Kizin Creole in the news

Chicago Reader: The former Chez Violette, now renamed and offering an expanded Caribbean menu.

Our Review

Haitian food isn't unlike that of other Caribbean islands, though there's certainly a strong French influence on it. In this case pâtés are flaky pockets of labor-intensive pâte feuilletée stuffed with beef, chicken, salt cod, or vegetables. Roast chicken is marinated in green onion, garlic, parsley, thyme, and red and yellow pepper—a creole master blend used in many dishes—and plated with a roux-based pepper sauce made with chicken stock. Legume de boeuf is a semisolid stew of minced beef, mashed cabbage, carrot, and chayote with an accent of shrimp or crab legs, meant to be eaten with red beans and rice or steamed white rice with sauce pois, a thin sauce of black beans. Haitian consommé isn't a clear broth but a hearty soup laden with goat meat, shrimp, dumplings, yams, plantains, carrots, and spinach; the traditional thick pumpkin soup brims with penne noodles, cabbage, carrots, and potato. Other Haitian classics include griot, deep-fried pork chunks served with crispy plantains and spicy habanero slaw, and cabrit creole, a currylike goat stew.

— Mike Sula

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Time out Chicago

What Violette Adrien’s Rogers Park BYOB lacks in ambience it makes up for in deceptively simple Haitian dishes like braised goat with faint curry notes, incredibly tender roast chicken coated in sweet stewed onions and glistening hunks of fried pork perfect with a scorching hot sauce. The empanada-like pates (pronounced like the charcuterie) are specific to Haiti, and Violette has long been known in the local Haitian community for her way with the flaky dough, developing enough of a cult following that you’d be wise to verify some are coming out of the oven before making the trip.

POSTED: TUESDAY JUNE 21 2016

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Black Chicago Eats: Kizin Creole offers traditional Haitian/Caribbean food and drinks

Focused on providing their guests with great real cuisine, they serve Haitian and West Indian food in a casual welcoming environment. From their Facebook page: Kizin Creole is not just a restaurant, it is also a community center where all ethnic groups are welcome, a museum to view incredible pieces of art from local Haitian artists and abroad, an embassy promoting the cultural heritage of Haiti. From their website: Haitian food is often compared with other Caribbean islands and classified together generally as "Caribbean" cuisine. However, Haiti maintains an independently unique flavor. Unlike its Spanish-influenced counterpart, the Dominican Republic, Haitian cuisine is based on Creole and French cooking styles. Strong pepper flavoring in many dishes also sets Haitian food apart from the other islands.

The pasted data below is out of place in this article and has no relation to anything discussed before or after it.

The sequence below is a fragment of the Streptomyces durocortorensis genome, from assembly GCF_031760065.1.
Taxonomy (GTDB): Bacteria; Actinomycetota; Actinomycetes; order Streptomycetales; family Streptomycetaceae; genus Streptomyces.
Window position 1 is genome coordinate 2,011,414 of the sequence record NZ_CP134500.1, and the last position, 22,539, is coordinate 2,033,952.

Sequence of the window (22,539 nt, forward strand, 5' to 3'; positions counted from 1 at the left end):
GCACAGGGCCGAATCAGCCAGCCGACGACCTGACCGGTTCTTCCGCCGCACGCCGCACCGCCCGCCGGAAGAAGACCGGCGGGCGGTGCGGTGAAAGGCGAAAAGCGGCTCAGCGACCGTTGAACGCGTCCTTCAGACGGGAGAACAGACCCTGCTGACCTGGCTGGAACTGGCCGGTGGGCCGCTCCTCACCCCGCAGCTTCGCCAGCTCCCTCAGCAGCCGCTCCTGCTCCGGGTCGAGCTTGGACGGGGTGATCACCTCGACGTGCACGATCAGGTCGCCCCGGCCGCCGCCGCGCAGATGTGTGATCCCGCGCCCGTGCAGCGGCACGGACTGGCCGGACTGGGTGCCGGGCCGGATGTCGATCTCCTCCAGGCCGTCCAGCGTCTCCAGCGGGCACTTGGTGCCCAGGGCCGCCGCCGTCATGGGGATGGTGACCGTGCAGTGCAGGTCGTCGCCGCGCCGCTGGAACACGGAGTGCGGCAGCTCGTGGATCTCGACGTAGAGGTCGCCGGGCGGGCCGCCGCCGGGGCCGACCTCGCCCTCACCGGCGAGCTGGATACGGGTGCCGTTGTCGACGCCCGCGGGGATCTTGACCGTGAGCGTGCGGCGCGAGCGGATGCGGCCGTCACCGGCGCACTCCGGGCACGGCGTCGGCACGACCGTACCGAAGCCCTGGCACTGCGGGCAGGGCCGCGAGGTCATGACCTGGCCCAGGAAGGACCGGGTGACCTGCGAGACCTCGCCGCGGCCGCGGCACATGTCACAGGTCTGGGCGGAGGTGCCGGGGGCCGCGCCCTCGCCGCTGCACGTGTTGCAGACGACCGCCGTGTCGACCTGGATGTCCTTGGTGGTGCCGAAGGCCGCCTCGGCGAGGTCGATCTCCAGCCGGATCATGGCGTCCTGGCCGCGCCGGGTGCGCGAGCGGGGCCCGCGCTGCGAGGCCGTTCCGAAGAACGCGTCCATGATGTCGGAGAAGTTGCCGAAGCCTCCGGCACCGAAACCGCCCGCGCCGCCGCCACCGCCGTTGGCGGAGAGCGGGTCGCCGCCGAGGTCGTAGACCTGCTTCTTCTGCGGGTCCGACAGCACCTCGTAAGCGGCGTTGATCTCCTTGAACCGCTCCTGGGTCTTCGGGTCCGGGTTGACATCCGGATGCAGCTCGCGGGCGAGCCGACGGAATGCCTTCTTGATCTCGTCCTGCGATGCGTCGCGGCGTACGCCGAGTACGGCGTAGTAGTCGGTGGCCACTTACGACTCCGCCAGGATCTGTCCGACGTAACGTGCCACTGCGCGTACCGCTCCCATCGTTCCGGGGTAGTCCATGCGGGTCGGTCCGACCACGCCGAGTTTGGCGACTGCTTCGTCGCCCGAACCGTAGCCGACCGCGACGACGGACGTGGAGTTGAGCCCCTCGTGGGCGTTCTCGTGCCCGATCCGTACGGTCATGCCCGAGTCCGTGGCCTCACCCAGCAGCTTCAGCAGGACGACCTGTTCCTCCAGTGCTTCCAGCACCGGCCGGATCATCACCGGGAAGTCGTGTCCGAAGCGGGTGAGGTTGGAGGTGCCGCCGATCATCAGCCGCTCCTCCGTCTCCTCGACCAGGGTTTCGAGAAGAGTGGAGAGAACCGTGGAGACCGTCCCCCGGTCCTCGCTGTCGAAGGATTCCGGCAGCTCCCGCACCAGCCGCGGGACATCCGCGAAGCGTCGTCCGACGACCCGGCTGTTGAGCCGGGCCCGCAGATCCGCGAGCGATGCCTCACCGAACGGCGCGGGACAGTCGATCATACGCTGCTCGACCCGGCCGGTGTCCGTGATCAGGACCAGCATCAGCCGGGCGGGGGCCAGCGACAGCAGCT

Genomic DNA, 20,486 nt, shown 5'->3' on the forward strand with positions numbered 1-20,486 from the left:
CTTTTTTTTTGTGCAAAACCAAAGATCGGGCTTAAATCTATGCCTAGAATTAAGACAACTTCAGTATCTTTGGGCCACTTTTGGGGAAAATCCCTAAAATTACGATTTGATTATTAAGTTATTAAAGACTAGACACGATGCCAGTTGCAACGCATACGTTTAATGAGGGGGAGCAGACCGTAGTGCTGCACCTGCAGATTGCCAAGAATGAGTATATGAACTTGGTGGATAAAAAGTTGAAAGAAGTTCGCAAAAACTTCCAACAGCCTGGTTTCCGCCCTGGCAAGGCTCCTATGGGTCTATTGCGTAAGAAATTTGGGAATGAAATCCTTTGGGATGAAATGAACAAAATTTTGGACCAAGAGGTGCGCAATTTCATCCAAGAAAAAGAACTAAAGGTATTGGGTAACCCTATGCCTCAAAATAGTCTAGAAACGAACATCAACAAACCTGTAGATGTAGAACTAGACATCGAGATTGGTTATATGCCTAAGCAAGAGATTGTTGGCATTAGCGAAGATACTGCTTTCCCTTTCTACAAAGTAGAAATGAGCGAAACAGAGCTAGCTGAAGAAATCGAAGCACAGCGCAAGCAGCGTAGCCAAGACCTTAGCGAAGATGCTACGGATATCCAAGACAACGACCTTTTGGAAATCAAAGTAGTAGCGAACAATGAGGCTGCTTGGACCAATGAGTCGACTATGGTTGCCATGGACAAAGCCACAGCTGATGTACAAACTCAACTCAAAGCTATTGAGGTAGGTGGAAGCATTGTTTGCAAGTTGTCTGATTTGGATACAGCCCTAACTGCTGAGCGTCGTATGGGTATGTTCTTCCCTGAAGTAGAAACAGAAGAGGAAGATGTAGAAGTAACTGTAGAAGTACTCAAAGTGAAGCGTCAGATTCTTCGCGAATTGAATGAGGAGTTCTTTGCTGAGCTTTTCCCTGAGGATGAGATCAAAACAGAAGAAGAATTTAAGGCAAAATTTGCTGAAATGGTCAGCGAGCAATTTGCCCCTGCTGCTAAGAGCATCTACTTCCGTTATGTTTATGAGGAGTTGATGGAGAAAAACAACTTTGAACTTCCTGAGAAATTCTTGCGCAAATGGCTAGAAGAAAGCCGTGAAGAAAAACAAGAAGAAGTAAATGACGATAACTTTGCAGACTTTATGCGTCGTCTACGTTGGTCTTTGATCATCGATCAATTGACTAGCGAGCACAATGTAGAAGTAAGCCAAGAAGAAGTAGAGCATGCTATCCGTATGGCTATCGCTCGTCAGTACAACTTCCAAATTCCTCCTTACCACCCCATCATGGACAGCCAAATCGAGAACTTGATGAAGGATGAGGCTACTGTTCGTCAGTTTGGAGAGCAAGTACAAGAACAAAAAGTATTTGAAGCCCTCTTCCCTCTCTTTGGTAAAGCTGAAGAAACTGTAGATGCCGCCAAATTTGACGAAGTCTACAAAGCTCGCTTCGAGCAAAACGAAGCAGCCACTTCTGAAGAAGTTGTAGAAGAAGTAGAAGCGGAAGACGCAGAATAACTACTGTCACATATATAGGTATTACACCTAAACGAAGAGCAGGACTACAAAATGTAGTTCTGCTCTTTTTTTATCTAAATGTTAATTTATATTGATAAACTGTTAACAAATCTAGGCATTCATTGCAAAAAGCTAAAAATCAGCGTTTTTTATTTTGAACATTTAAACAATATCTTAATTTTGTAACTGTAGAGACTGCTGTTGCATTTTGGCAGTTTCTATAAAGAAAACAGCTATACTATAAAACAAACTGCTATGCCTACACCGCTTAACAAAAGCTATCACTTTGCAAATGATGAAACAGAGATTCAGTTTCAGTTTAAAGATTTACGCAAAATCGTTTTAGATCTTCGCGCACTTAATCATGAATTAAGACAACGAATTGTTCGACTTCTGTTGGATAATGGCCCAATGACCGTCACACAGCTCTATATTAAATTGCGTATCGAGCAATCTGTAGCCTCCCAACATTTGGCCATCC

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Chicagomag: Howard Street Will Still Have Haitian

Chez Violette closed in January, but its replacement, Kizin Creole Restaurant, brings the island staples back. BY PENNY POLLACK AND GRAHAM MEYER

Kizin Creole Restaurant hopes to be serving Haitian dishes like Bannann Peze by Haitian Flag Day on May 18. New businesses such as Ward Eight, Sol Café, and Badou Senegalese have revitalized the stretch of West Howard Street near the end of the Red Line recently, bringing community-minded entrepreneurs to fill the empty storefronts. So when the Haitian restaurant Chez Violette closed January 31, it seemed like a step backward. Inside, however, a new owner, Daniel Desir, has been hard at work. He plans to rebrand as Kizin Creole Restaurant (2311 W. Howard St., 773-961-7275) and open in the next few weeks with tablecloths, servers, and new decor (but still Haitian cuisine). The goal is to open by May 18, Haitian Flag Day. Also taking some of the sting out of Chez Violette's closing, Kizin's website still lists the old place's chef/owner, Violetta Adrien, as the chef. "Violetta will be around, helping out," Desir says.

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Chicago Tribune: Restaurant polling places: Cast your ballot, then grab a bite

Kizin Creole 2311 W. Howard St., 773-961-7275 Housed in the former Chez Violette, Kizin Creole is the only restaurant specializing in Haitian cuisine in Chicago proper, according to owner/manager Daniel Desir. He opened Kizin Creole in May 2013. The previous restaurant was also a polling place. "They actually sent the application, the letter, in the mail, thinking the previous owner was still here. Then I just responded to it," Desir said of becoming a polling place. Haitian food has French and creole influences. The menu features a variety of stews, including vegetable, conch or goat; and fritays (fried meat and/or vegetables) options as well. The restaurant is BYOB. Dish to try after voting: Griyo (fried pork) entree ($12.50). It comes with a choice of rice, rice and beans, or black mushroom rice, and it's served with fried plantains and pikliz, which is a spicy slaw. "(Griyo is) pork cubes, pork shoulder a little bit spiced up," Desir said. "We also have rice and mushrooms, which is something really unique that a lot of people want to try it and see what it is because they've never seen a black rice before." The rice gets its color from the black, dried mushrooms used to prepare it.

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